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City Hall Station

Saturday, July 25 2009

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City Hall Subway Station, New York. Photo ©John-Paul Palescando.

(Click to see more photographs of City Hall Station on nycsubway.org)

Amazingly City Hall Station still exits and the above is a contemporary photo! The station was built where construction of the first subway in New York – the Interborough Rapid Transit – was started, by the front steps of City Hall. Here the first shovelful of earth was dug. The station was built on the sharply curved terminal loop of the new subway and was designed with much finer architectural detailing than the remaining stations on the line. It was intended to be the showpiece of the new subway where the mayor could show off the subway to his guests. The official start of construction took place on 24 March 1900, the station opened along with the rest of the line on October 27, 1904.

When the subway was extended many train began to by-pass the loop and station. Between 1940 and 1950 a programme of platform lengthening took place to accommodate longer trains. New rolling stock was introduced with centre doors and because of the sharp curve there was a dangerous gap between the floor of the coach and the platform edge. It was decided to abandon the station and to continue to use the loop for turning certain trains. City Hall was closed on December 31, 1945.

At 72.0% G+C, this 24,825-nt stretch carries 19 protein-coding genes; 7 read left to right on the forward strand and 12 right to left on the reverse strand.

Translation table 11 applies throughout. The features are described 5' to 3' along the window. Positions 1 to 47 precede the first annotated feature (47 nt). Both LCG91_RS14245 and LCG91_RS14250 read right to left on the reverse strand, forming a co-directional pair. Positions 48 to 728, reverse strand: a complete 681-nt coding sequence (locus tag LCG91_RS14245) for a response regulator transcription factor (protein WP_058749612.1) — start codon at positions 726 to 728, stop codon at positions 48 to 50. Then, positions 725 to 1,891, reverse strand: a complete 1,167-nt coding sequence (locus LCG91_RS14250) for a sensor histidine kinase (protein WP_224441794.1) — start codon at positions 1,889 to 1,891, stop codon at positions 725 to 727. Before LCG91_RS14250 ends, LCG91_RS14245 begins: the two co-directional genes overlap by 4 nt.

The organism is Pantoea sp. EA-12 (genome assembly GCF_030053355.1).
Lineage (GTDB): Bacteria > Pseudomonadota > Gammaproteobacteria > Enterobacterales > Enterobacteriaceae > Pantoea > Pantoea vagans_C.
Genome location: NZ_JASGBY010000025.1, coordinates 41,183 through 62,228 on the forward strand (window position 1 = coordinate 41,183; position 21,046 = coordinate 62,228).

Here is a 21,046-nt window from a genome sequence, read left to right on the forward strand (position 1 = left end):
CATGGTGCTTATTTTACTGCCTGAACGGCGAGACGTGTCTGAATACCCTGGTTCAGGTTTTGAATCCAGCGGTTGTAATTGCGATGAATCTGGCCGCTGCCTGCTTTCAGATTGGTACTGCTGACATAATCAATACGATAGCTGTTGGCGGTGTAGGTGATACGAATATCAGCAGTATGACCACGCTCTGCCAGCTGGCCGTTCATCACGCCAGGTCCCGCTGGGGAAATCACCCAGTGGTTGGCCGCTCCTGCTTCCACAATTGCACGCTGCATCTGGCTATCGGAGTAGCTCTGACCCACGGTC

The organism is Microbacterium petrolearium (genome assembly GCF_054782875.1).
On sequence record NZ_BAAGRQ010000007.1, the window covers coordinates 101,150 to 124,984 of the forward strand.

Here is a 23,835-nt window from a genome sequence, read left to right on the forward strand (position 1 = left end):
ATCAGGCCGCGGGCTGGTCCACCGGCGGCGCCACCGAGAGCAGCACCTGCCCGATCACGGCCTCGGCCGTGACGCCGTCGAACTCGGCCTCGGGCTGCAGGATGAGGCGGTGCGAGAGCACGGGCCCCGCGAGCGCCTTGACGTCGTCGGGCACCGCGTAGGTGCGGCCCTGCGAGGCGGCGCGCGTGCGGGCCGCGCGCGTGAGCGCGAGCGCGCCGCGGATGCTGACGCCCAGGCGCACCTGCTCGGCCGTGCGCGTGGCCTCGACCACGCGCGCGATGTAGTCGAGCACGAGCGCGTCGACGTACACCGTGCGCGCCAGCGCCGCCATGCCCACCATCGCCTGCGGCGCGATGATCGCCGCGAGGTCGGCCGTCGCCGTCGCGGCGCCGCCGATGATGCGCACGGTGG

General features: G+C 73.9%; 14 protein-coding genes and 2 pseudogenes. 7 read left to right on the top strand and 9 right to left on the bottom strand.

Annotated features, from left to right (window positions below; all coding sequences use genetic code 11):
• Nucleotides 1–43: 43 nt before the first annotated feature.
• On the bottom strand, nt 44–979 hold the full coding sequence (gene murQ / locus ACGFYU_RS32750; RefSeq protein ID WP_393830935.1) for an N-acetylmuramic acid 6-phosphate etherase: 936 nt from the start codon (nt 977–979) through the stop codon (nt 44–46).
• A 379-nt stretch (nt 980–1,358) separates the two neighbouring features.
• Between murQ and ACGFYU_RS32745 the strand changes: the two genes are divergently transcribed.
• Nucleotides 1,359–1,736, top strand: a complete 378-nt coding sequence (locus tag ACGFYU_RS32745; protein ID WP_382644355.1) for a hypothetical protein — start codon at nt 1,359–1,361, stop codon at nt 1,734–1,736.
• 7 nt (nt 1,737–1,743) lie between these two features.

In April 1995, it was announced that federal grant money was to be sought to restore City Hall station and open it as a branch of the Transit Museum. It was hoped it would be open by late 1997. The track around the loop was reclassed from yard track to mainline, which meant the public could be allowed to ride around and see the station without obtaining special permission. In late 1998, the plans were cancelled and the public were prohibited from riding around the loop again.

In October 2004, the station was tidied up for the subway’s centenary celebrations. The skylights were uncovered, lighting was repaired, and a stairway to the street was reopened. A ceremony was held there on October 27, 2004, and for a few hours after, the station was open to the public once again. It has remained closed ever since.

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One comment

  1. This is quite something. Long may it be preserved in this state!



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